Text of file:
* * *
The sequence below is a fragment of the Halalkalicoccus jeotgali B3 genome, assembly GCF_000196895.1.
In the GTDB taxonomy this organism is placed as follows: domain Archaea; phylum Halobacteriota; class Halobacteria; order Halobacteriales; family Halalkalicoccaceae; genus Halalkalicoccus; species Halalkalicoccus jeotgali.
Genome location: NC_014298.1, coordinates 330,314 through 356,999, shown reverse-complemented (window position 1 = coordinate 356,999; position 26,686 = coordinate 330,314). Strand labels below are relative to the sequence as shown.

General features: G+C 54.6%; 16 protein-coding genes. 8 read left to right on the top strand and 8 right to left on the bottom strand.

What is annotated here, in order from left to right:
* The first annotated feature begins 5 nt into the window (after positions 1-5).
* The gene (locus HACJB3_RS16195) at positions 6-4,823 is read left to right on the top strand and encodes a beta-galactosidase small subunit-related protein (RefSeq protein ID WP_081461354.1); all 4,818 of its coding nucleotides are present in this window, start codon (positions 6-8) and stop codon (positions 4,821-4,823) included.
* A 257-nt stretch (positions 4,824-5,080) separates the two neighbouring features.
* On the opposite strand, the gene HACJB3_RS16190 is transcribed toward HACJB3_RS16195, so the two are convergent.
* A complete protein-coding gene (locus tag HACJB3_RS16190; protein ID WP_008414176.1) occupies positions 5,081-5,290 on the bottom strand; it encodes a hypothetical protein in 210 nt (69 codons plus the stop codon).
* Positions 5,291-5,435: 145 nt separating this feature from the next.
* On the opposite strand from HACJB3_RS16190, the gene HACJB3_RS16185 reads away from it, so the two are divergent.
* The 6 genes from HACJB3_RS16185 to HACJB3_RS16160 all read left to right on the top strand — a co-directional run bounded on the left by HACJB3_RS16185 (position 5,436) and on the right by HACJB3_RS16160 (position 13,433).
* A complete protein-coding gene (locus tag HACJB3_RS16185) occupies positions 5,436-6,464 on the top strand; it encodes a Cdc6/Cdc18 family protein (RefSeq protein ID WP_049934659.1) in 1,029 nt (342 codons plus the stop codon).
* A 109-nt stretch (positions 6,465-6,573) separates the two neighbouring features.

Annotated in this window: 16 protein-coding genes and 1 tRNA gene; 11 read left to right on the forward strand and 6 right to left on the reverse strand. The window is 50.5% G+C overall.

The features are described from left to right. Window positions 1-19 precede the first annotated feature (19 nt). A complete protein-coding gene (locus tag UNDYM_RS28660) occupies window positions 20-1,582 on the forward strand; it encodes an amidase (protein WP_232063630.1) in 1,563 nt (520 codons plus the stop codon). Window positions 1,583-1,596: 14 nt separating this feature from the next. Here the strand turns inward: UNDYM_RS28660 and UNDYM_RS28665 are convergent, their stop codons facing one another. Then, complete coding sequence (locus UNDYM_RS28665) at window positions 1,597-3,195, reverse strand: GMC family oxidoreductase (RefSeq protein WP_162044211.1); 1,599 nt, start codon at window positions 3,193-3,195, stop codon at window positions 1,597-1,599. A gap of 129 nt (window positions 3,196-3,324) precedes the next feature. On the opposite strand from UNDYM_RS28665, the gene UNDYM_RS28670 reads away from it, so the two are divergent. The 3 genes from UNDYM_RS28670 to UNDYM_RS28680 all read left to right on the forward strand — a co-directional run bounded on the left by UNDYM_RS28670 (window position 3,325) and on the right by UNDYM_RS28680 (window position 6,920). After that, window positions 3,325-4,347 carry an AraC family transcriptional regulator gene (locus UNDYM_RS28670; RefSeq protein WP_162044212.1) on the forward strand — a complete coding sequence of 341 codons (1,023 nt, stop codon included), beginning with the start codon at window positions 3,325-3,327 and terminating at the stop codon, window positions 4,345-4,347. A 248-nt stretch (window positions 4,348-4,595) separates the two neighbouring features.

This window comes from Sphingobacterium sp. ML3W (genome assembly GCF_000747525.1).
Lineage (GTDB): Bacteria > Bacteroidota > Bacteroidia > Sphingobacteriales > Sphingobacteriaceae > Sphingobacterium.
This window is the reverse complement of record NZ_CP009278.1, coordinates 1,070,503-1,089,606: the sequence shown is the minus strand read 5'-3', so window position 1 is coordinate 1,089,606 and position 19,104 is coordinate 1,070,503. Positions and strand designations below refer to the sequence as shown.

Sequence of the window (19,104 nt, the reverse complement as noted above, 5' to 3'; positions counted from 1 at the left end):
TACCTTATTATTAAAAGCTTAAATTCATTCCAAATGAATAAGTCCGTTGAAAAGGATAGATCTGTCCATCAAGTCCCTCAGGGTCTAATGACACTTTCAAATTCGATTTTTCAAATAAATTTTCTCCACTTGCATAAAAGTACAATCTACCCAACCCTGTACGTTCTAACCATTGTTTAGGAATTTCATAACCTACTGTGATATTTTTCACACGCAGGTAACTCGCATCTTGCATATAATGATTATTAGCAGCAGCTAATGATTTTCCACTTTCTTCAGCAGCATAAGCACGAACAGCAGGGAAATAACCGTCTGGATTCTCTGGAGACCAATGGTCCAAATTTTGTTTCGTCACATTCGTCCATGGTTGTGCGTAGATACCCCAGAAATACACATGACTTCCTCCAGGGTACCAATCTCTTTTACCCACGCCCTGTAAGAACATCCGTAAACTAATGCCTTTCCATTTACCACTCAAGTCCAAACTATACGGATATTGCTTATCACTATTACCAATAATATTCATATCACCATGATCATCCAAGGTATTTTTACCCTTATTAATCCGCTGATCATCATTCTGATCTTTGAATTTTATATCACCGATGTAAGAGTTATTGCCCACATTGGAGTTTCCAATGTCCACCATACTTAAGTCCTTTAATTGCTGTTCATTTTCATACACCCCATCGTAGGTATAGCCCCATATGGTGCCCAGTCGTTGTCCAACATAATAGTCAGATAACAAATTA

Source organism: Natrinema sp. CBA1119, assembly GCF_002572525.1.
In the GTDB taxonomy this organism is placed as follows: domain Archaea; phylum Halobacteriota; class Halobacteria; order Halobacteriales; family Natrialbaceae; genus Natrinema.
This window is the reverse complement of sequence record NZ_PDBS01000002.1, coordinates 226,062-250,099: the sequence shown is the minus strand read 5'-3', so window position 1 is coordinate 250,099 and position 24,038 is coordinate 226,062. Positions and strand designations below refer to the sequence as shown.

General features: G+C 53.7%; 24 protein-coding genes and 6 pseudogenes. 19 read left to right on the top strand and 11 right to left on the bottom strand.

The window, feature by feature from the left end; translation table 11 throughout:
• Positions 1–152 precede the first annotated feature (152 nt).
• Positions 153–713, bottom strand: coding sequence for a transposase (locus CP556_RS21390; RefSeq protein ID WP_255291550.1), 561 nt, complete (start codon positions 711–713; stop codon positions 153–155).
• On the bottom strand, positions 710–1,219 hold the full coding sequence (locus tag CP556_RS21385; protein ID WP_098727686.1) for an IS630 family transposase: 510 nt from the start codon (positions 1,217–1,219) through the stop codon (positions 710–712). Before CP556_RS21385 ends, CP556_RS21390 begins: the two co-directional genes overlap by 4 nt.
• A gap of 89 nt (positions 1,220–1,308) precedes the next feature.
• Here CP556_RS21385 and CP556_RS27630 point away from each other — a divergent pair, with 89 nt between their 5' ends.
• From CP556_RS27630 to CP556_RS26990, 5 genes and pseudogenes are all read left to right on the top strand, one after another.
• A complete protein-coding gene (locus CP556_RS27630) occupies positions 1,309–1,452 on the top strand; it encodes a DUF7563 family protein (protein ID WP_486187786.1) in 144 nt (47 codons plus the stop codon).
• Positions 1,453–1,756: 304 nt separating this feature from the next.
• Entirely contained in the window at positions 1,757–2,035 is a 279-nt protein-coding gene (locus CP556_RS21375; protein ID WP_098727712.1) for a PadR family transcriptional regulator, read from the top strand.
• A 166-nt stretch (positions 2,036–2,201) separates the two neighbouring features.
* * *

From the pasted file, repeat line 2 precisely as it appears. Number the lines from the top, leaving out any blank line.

In the GTDB taxonomy this organism is placed as follows: domain Archaea; phylum Halobacteriota; class Halobacteria; order Halobacteriales; family Halalkalicoccaceae; genus Halalkalicoccus; species Halalkalicoccus jeotgali.